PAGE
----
Mikel Arteta will hope the Arsenal board absorb the defence his former boss Pep Guardiola put up for him after Manchester City thumped the Gunners 4-1 in Tuesday's League Cup quarter-final.
Languishing 15th in the Premier League after losing five of their last seven games -- their worst start to a season since 1974-75 -- Arsenal are in crisis.
They are just four points above the drop zone with their last relegation coming in the 1912-13 season, when, as Woolwich Arsenal, they finished bottom of the old First Division.
Things could get worse as their next match is a daunting clash at home to high-flying London rivals Chelsea on Saturday.
"We have to turn it around," said Arteta.
"If we don't, we are in big trouble. So that is the moment which is going to decide our season."
Arteta has been in charge just over a year after replacing his compatriot Unai Emery having impressed as assistant to Guardiola for three years.
The 38-year-old Spaniard was a popular choice as unlike Emery he was seen by fans to be imbued with the spirit of the club having captained them during Arsene Wenger's tenure.
FA Cup success last season -- beating Chelsea -- and getting the better of champions Liverpool in the Community Shield built up his stock with the board and fans.
However, that has proved to be a false dawn and the credit he built up has fast eroded.
Luck has a tendency to go against you when you are on a bad run and Tuesday's game reflected that.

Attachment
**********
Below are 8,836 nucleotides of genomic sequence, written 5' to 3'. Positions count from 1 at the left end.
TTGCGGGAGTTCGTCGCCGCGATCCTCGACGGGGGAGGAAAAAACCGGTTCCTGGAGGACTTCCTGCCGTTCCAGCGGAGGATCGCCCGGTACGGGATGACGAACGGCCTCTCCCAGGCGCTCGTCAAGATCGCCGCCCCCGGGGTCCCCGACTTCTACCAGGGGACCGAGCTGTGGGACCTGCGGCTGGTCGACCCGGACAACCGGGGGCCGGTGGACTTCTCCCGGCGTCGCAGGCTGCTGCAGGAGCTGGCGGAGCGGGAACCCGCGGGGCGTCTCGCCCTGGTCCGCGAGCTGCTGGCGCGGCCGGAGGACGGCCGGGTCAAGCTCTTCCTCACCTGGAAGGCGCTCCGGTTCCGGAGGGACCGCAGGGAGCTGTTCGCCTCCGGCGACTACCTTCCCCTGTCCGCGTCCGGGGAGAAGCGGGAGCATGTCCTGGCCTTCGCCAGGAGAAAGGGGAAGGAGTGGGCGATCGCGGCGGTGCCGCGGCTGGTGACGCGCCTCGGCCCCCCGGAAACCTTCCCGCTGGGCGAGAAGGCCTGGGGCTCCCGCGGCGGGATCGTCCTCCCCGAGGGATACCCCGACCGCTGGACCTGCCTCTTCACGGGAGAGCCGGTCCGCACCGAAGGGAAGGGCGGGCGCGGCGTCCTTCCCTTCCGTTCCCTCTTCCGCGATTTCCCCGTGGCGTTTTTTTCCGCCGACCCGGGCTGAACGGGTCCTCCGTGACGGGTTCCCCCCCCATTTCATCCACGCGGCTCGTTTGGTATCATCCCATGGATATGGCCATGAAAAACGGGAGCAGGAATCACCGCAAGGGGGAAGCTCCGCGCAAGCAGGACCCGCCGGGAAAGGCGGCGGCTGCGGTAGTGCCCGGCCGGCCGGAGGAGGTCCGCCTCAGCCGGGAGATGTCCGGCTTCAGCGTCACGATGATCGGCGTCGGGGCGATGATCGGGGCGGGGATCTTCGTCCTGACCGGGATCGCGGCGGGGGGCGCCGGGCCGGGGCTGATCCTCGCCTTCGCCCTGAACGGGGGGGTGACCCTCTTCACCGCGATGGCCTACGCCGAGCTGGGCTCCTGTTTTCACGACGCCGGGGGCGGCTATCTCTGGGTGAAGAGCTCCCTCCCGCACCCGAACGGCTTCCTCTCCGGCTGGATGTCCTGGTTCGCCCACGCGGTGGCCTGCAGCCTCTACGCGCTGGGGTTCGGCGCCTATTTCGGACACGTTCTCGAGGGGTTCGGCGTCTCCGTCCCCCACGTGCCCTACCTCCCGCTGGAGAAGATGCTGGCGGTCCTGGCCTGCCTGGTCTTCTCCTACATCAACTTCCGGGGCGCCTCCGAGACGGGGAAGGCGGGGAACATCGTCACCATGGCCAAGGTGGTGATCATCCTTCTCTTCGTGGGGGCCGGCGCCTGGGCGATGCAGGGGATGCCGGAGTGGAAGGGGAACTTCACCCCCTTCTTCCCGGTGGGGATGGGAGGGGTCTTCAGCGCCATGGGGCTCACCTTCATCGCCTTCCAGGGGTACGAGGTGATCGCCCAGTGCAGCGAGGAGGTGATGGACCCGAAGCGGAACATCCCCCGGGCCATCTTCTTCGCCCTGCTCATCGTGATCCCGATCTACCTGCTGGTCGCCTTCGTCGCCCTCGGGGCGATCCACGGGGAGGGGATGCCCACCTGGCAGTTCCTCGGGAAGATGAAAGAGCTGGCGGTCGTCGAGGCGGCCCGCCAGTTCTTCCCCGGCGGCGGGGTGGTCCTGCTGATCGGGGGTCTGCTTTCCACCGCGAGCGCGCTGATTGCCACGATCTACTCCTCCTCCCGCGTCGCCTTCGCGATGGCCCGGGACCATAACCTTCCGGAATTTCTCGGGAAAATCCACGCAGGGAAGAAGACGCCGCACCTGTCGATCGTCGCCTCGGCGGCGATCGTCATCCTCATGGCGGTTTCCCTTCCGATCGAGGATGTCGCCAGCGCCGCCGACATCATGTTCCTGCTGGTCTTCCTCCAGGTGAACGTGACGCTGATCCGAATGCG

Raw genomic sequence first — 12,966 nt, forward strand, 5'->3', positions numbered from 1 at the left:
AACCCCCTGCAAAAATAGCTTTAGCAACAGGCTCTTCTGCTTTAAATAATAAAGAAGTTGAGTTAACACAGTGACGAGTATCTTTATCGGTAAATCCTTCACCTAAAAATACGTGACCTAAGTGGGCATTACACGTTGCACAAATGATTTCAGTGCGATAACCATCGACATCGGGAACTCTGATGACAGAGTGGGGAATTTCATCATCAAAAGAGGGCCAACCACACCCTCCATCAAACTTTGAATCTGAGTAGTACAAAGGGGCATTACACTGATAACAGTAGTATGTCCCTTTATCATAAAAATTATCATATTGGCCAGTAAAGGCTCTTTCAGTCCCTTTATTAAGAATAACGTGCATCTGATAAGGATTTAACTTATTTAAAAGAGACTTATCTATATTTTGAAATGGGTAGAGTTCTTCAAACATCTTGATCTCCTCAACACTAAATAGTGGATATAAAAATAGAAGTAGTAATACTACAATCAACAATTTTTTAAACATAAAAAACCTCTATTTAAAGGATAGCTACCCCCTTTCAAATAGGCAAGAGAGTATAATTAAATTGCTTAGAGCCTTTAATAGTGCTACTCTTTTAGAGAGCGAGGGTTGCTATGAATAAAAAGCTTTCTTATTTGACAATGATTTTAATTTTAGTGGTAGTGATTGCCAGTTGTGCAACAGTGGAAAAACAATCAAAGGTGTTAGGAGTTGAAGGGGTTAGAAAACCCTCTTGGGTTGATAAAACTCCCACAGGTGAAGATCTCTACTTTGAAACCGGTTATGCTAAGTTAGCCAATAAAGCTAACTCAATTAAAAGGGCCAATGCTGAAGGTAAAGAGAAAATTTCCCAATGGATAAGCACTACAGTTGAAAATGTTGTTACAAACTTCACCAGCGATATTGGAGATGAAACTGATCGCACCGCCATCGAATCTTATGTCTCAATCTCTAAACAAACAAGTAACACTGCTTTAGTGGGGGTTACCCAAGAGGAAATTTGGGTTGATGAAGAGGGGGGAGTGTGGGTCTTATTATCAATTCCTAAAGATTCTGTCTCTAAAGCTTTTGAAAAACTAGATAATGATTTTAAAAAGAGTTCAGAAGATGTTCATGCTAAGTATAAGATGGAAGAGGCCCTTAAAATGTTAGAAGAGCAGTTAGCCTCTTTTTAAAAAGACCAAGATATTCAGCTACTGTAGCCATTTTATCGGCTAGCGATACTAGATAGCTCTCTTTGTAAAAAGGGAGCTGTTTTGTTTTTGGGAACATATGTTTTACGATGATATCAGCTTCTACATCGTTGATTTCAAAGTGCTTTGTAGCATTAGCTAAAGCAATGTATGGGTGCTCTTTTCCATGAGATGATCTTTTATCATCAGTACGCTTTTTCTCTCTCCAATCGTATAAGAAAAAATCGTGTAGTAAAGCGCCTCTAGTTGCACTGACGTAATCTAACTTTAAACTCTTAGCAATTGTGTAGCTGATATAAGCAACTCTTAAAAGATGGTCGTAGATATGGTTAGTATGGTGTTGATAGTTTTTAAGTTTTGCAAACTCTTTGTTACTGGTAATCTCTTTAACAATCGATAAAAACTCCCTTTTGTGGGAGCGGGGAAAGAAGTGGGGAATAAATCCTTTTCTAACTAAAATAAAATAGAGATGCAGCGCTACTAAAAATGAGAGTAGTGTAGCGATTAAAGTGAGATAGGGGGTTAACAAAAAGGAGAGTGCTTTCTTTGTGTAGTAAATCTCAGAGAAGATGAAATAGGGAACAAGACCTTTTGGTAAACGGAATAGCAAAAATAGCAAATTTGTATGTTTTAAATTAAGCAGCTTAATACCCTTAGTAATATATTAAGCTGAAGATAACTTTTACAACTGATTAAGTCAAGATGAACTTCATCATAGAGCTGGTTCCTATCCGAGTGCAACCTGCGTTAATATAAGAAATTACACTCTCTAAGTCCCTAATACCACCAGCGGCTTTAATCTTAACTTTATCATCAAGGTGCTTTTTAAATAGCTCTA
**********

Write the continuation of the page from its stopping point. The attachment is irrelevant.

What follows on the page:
City retook the lead due to an error by goalkeeper Runar Alex Runarsson and City's third goal would probably have been ruled out for offside if VAR was used in the competition.
Arteta will also wait anxiously on news on impressive teenage Brazilian midfielder Gabriel Martinelli, who created their goal on his return to action but then limped off.
'Fighters in my team'
The Arsenal manager would long for one of his defenders to be as resolute as Guardiola was when talking about him.
Guardiola experienced a trophyless season in his first term in charge of City in 2016/17.
However, he has gone on to win two Premier League titles, three League Cups and one FA Cup.
"I know his incredible quality as a human being and especially as a manager, how he is involved in everything," said Guardiola.
"It's just a question of time and he will do well.
"Football changes in one week so quick."
Guardiola said Arteta's ability is not in question and was as responsible for City's success as he had been.
"I can speak about my experience alongside him -- one of the most incredible, successful teams in English history we had, and he was part of this success," said Guardiola.
"It would not be possible without him. To create something like this you need time like I had in my first season."
The loss of form of leading striker Pierre-Emerick Aubameyang has played a major role in their decline.
The team captain scored 29 goals in all competitions last term but has found the net just four times this season.
The Gunners have scored just 12 goals in their 14 league games this term.
The sense of gloom surrounding the club is reflected by a report this week in The Daily Telegraph.
The board have inserted clauses in the contracts of several players, meaning they would be obliged to take 25 per cent wage reductions if they are relegated.
Chelsea were the last of the so-called big six to be in such a poor position, when they sacked Jose Mourinho in December 2015 with the team just a point above the relegation zone.
Unlike Arsenal they had not inserted such clauses.
Arteta could draw little comfort from Tuesday's fixture save that having called on his players to be fighters and not victims earlier in the week he says he got his answer.
"On the basis of what we have shown tonight against difficult opponents, I have fighters in my team."